In 1960, only about 100 million people lived in cities in Latin America and the Caribbean. Almost 60 years later, the urban population of the region is 500 million – out of a total population of almost 650 million. Tatiana Gallego is the Division Chief for Housing and Urban Development at the Climate Change and Sustainable Development Sector of the Inter-American Development Bank. Therefore, she has a unique in-depth knowledge of the Latin American urban landscape. To her, the region suffered a “very fast, unplanned and highly uncoordinated” urban transition which gave rise to several issues affecting Latin American cities today. Segregation, the loss of the social fabric or poor urban infrastructure planning are just some of them.
“Financing urban infrastructure is a real challenge for municipalities in Latin America and the Caribbean, because there are many competing expenditures that need to be taken care of”, Gallego tells us. However, headway is being made across the region and solutions arise under a common denominator: innovation. Here, it is not only about implementing specific urban solutions, but also about optimizing processes to overcome deeply-rooted challenges. In this regard, Gallego mentions the example of an innovative financing model supported by public-private cooperation: São Paulo’s Certificates of Potential Additional Construction (CEPACs) – a value capture scheme designed to leveraging private funding to finance public investment in neighborhood revitalization and social infrastructure.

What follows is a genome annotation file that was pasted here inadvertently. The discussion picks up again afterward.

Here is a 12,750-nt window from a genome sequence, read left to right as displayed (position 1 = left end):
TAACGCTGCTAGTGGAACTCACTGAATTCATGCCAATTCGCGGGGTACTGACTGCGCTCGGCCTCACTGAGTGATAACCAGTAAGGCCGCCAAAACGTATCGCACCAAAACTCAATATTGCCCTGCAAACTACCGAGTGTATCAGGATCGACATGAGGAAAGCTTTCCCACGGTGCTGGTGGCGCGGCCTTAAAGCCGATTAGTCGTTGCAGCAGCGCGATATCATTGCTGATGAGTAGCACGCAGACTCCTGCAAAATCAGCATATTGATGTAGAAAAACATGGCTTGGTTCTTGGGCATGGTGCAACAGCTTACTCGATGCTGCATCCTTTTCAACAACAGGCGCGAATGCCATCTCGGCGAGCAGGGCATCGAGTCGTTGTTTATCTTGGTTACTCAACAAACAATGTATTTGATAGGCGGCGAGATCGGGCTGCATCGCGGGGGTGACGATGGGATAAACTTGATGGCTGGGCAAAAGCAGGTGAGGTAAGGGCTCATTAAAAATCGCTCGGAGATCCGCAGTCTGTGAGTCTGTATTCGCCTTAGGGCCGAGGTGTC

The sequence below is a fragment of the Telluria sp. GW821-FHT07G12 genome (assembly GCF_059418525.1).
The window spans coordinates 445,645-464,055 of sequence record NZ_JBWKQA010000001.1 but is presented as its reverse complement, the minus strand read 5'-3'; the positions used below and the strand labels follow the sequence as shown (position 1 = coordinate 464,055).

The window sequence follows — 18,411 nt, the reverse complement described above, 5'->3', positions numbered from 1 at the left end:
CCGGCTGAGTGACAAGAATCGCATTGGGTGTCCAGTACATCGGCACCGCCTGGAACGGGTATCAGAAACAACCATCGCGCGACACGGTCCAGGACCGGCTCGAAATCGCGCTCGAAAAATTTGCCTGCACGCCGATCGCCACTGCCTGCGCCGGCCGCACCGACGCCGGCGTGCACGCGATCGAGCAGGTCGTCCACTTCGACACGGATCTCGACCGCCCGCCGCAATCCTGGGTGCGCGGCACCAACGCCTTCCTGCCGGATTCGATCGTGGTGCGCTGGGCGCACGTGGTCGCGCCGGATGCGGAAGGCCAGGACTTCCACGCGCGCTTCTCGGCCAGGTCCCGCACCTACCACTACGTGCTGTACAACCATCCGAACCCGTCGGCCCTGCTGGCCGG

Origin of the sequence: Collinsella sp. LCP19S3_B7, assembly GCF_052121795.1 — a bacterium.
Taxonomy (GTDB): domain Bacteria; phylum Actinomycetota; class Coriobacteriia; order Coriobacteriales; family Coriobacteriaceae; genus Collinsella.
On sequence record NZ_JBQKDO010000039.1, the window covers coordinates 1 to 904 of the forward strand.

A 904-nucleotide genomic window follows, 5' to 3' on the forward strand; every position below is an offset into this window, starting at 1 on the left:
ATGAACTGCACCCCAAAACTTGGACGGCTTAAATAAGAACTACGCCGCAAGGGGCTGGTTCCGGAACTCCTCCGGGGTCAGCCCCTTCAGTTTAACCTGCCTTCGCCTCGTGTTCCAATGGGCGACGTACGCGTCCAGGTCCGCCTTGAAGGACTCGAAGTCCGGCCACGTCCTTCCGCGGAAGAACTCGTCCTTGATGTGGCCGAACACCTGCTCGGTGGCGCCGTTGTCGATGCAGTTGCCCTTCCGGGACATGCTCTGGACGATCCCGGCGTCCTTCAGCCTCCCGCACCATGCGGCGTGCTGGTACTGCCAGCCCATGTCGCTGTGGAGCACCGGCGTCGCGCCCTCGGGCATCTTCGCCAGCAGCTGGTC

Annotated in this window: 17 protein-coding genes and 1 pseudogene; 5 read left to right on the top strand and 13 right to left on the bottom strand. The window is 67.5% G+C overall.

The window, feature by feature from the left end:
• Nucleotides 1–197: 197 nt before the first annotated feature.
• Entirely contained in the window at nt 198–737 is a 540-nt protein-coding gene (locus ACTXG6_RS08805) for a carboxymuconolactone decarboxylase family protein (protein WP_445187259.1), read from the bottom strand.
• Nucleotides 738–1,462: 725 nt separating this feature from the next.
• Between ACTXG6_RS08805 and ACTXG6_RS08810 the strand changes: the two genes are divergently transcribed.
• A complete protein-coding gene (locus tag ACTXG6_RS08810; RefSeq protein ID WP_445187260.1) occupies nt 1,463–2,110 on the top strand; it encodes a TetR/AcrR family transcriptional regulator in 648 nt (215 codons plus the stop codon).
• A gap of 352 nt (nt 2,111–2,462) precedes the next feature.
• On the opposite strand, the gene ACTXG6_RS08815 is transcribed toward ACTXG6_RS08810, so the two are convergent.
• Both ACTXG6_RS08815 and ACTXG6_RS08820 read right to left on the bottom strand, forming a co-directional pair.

Digitalization, IoT or big data can open multiple new ways for cities to further improve the life of their citizens. From drones being used for housing and infrastructure planning to apps being designed for involving communities in participatory processes, “There are many different areas where we may apply innovation to change and improve the way our cities are planned and managed”, Gallego concludes.